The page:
Two leading British banks are spending more than €600m (around £400m) to finance a new motorway across the French Alps.
HSBC, Bank of Scotland Corporate - part of HBOS - and Calyon, the corporate and investment banking arm of Crédit Agricole, are providing a total of €940.5m to French company Adelac, which will design, build and run the toll road. It is understood that the banks are putting in equal sums.
The A41 North will run for 19km between Annecy and Geneva in the Rhône-Alpes region of France and will include a 3km tunnel through Mont Sion and four viaducts. The motorway is expected to reduce journey times into Switzerland significantly, as well as cut accidents; the current mountainous route is a notorious black spot.
Private finance initiatives (PFI) are becoming increasingly popular on mainland Europe, and UK banks are looking to cash in. "What we have found in continental Europe is that these markets are beginning to embrace PFI in a way the UK has for some time now," said a Bank of Scotland spokesman. "For investors and equity partners, the model offers a very attractive investment opportunity."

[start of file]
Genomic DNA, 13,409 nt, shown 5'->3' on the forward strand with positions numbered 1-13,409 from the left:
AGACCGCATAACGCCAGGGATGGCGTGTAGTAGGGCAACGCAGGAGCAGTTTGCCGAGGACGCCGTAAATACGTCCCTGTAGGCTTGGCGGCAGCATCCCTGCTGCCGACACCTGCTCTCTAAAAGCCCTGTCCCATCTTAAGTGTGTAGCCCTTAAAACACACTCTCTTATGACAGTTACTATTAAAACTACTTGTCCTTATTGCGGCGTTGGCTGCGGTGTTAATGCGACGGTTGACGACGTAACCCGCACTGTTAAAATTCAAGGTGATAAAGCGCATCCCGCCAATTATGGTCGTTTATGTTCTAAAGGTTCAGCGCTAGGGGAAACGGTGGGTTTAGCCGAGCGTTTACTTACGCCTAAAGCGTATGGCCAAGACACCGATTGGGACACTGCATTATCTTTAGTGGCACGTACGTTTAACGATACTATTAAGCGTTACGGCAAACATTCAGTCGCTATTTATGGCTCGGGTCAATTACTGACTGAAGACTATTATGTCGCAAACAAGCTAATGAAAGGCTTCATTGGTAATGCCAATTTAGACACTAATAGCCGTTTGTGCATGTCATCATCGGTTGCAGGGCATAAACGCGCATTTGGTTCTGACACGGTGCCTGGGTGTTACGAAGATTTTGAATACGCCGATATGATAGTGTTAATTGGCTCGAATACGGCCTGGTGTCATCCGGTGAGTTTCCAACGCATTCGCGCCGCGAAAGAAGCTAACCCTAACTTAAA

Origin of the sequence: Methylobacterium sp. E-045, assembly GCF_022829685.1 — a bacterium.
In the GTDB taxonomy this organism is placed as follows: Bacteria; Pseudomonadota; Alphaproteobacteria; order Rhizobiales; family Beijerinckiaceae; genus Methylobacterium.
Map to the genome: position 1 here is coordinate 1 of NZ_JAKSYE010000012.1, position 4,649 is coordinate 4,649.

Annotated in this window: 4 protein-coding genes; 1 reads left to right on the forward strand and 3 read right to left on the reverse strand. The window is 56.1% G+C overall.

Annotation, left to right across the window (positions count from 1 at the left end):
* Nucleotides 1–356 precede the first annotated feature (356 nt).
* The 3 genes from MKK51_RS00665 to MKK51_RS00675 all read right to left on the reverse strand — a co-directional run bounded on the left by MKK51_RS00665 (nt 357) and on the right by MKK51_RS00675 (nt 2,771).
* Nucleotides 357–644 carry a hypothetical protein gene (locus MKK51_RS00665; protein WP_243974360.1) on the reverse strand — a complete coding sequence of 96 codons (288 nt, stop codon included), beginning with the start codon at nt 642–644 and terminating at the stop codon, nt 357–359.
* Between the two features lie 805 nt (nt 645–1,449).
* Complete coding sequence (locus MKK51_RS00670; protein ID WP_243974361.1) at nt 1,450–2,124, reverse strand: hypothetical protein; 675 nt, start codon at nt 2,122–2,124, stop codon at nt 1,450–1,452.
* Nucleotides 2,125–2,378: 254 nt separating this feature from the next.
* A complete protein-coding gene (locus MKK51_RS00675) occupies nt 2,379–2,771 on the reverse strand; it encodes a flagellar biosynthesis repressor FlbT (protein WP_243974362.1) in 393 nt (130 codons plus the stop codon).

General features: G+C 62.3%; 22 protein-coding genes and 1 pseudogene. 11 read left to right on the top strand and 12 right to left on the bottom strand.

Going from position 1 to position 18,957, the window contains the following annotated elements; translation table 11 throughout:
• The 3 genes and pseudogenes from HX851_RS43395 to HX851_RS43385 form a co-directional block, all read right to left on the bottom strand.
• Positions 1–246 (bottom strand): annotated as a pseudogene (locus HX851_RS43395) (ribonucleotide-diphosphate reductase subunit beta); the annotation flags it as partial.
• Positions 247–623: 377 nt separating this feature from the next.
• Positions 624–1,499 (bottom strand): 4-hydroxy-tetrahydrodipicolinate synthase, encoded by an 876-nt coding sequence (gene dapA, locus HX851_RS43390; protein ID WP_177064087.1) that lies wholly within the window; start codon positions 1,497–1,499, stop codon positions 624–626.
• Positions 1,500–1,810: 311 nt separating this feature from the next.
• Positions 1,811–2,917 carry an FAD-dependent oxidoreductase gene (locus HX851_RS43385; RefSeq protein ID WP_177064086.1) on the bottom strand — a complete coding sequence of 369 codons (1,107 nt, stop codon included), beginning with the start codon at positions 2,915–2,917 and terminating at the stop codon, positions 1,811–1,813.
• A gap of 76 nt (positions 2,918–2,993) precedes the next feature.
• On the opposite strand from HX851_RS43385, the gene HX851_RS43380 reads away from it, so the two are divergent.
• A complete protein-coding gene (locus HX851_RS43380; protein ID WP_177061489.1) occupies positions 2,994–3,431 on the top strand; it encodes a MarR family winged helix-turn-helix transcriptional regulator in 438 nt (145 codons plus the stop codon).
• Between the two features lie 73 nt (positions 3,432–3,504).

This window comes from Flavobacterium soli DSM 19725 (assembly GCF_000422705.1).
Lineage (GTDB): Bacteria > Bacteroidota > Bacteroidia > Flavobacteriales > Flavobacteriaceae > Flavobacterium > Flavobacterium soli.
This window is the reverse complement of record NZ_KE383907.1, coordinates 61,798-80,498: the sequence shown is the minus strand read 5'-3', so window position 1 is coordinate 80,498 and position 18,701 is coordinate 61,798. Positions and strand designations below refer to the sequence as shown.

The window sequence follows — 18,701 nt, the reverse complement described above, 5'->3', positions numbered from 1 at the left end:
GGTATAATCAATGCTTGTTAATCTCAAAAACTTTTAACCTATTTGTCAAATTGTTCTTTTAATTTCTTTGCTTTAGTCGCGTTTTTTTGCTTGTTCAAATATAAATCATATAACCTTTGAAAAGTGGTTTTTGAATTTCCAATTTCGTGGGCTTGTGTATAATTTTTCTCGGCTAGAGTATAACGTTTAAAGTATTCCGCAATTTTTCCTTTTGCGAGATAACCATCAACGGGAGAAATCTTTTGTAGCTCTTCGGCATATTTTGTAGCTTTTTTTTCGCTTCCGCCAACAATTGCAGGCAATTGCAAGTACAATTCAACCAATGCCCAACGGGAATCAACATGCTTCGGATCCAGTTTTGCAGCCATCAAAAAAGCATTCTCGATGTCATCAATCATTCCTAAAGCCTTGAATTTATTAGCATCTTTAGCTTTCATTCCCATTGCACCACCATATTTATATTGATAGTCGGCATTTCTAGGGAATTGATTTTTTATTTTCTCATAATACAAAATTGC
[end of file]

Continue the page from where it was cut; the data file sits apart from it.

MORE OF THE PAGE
This is the second high-profile PFI infrastructure project that the Bank of Scotland has helped fund in France, after it backed the A28 toll motorway north of Paris, which opened six weeks ago.
Revenues will be generated through interest on the debt as well as the tolls and fees for running the motorway.
Adelac is owned by French construction group Bouygues, motorway operator AREA and provincial bank Caisse d'Epargne et de Prévoyance des Alpes. Work on the motorway is due to start next year, and it is likely to be completed within five years.Reuse content